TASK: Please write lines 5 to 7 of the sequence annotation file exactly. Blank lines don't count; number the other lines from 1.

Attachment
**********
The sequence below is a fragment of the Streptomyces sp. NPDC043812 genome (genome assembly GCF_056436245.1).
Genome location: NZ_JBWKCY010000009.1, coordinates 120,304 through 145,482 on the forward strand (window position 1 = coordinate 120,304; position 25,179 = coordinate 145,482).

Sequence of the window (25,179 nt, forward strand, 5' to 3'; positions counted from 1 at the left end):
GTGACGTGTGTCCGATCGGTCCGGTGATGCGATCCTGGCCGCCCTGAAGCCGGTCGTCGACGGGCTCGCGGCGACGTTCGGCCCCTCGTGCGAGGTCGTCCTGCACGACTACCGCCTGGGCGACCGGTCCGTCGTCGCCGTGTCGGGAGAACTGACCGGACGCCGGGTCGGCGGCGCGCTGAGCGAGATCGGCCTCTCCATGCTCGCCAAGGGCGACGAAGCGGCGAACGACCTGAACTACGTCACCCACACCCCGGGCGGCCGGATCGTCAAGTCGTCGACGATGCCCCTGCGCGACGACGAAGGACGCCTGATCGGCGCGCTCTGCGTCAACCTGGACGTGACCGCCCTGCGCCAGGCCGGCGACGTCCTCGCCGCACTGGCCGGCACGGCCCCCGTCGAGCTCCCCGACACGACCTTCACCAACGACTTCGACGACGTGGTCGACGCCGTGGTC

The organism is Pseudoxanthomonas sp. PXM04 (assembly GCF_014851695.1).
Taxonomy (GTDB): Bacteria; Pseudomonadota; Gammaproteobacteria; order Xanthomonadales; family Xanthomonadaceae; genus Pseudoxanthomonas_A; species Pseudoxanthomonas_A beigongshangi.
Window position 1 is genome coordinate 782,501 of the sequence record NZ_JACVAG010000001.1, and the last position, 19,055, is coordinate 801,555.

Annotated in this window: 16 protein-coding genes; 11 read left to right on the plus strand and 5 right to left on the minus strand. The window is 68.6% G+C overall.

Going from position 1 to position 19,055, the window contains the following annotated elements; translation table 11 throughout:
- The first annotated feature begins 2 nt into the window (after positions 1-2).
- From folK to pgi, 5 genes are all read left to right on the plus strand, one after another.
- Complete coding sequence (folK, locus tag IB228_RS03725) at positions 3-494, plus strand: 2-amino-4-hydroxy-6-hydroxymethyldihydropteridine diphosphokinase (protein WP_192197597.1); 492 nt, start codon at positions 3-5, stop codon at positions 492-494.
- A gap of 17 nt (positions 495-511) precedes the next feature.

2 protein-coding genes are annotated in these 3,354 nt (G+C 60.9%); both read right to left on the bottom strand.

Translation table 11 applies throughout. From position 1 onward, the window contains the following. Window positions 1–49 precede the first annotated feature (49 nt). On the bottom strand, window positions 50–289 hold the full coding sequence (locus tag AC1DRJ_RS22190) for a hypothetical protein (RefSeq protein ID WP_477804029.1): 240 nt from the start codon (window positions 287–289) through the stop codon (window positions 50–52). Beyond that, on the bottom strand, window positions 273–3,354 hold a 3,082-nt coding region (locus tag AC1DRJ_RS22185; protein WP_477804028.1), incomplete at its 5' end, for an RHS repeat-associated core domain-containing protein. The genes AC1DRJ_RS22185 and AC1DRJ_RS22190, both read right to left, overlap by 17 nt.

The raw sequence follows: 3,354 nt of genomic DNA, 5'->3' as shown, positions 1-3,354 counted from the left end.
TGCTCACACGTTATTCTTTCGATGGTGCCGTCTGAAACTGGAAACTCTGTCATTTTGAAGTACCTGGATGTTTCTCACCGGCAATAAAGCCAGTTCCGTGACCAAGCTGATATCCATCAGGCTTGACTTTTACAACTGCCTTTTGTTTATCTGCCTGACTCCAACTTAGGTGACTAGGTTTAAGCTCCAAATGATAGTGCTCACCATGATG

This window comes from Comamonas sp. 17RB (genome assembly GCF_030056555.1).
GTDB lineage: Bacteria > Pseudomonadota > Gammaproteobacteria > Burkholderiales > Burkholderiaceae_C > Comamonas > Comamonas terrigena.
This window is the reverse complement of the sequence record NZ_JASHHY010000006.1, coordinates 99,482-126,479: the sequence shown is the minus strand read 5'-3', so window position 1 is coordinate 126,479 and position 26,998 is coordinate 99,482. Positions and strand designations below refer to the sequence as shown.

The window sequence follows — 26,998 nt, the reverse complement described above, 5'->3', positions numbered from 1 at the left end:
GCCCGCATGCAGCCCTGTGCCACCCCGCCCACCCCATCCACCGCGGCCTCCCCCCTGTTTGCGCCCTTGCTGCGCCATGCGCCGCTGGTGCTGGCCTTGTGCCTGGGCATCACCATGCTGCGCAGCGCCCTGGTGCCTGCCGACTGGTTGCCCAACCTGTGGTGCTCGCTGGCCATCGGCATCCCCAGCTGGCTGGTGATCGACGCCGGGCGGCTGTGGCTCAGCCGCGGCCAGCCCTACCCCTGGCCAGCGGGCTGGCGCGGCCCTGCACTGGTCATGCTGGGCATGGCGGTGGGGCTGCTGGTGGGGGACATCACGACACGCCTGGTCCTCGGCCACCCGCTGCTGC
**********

The organism is Pseudoxanthomonas sp. PXM04 (assembly GCF_014851695.1).
Taxonomy (GTDB): Bacteria; Pseudomonadota; Gammaproteobacteria; order Xanthomonadales; family Xanthomonadaceae; genus Pseudoxanthomonas_A; species Pseudoxanthomonas_A beigongshangi.
Window position 1 is genome coordinate 782,501 of the sequence record NZ_JACVAG010000001.1, and the last position, 19,055, is coordinate 801,555.